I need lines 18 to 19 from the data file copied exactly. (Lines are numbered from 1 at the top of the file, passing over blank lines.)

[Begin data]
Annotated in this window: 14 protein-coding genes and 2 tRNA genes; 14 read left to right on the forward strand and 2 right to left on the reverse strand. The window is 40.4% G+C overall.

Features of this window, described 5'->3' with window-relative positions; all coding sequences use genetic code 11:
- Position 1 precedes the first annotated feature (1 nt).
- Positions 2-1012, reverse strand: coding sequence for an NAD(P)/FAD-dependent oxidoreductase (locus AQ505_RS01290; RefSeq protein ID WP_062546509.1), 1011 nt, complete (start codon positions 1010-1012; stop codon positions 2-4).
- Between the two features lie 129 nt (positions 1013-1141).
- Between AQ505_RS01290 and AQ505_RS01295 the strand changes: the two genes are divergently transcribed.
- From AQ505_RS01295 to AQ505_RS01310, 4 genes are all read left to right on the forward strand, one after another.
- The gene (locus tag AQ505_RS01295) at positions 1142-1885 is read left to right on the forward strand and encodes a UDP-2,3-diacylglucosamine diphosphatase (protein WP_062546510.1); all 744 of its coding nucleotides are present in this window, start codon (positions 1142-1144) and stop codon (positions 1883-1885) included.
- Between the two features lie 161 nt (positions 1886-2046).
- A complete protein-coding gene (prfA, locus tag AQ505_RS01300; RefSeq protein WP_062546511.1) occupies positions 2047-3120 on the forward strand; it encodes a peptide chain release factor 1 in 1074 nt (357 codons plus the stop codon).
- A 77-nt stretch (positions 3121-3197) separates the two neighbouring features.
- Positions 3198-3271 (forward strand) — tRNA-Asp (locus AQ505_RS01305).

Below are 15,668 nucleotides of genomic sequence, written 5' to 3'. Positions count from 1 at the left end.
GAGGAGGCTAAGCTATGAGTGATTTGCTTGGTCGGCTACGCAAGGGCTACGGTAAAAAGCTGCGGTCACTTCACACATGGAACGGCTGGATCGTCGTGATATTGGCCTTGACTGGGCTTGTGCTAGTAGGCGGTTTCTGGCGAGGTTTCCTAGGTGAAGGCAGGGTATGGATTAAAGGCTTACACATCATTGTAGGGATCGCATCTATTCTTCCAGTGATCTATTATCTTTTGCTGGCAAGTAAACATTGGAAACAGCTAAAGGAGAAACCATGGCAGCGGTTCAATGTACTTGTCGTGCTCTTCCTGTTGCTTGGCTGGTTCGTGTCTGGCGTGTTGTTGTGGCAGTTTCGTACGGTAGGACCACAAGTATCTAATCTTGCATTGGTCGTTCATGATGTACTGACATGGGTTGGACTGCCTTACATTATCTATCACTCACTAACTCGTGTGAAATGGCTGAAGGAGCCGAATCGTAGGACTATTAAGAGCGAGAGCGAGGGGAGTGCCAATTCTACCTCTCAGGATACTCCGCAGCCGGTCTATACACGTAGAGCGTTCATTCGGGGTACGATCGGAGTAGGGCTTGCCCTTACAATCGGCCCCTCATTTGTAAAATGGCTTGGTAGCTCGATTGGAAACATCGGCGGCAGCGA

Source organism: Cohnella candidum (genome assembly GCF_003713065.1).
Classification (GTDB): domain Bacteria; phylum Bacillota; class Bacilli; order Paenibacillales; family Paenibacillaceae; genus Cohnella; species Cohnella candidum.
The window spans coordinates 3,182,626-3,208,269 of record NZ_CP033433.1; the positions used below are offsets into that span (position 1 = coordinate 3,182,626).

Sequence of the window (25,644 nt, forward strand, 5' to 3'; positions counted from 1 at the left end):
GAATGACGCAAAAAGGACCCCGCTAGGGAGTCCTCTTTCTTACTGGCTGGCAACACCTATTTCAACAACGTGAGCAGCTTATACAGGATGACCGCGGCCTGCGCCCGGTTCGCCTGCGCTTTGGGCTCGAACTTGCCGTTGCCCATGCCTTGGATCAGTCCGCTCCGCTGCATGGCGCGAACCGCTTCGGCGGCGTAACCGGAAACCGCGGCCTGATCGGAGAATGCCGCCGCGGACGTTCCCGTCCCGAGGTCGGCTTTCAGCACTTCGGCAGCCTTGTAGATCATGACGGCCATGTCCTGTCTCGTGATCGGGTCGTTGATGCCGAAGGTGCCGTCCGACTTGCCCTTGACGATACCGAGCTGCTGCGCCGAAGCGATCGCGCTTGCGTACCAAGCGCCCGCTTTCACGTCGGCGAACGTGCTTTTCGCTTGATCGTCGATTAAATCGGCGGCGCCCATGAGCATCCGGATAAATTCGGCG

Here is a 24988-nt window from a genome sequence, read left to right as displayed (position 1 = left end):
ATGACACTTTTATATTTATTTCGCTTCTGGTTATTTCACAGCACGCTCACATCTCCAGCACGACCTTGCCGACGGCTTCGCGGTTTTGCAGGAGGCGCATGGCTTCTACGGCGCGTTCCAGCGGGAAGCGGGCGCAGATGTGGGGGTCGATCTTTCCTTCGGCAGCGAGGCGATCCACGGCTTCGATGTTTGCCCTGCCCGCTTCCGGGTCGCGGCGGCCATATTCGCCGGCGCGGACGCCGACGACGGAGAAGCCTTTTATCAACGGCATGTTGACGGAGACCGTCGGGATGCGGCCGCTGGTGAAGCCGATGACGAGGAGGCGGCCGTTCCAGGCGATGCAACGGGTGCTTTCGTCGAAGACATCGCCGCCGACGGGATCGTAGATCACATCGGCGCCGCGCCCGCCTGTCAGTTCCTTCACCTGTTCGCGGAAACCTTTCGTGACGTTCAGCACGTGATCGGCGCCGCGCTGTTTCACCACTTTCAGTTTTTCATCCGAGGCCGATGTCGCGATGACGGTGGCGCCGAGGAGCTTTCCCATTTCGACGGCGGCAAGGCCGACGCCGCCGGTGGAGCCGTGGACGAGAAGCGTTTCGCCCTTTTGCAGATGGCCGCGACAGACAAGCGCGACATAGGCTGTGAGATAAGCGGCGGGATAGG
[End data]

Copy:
Sequence of the window (25,644 nt, forward strand, 5' to 3'; positions counted from 1 at the left end):
GAATGACGCAAAAAGGACCCCGCTAGGGAGTCCTCTTTCTTACTGGCTGGCAACACCTATTTCAACAACGTGAGCAGCTTATACAGGATGACCGCGGCCTGCGCCCGGTTCGCCTGCGCTTTGGGCTCGAACTTGCCGTTGCCCATGCCTTGGATCAGTCCGCTCCGCTGCATGGCGCGAACCGCTTCGGCGGCGTAACCGGAAACCGCGGCCTGATCGGAGAATGCCGCCGCGGACGTTCCCGTCCCGAGGTCGGCTTTCAGCACTTCGGCAGCCTTGTAGATCATGACGGCCATGTCCTGTCTCGTGATCGGGTCGTTGATGCCGAAGGTGCCGTCCGACTTGCCCTTGACGATACCGAGCTGCTGCGCCGAAGCGATCGCGCTTGCGTACCAAGCGCCCGCTTTCACGTCGGCGAACGTGCTTTTCGCTTGATCGTCGATTAAATCGGCGGCGCCCATGAGCATCCGGATAAATTCGGCG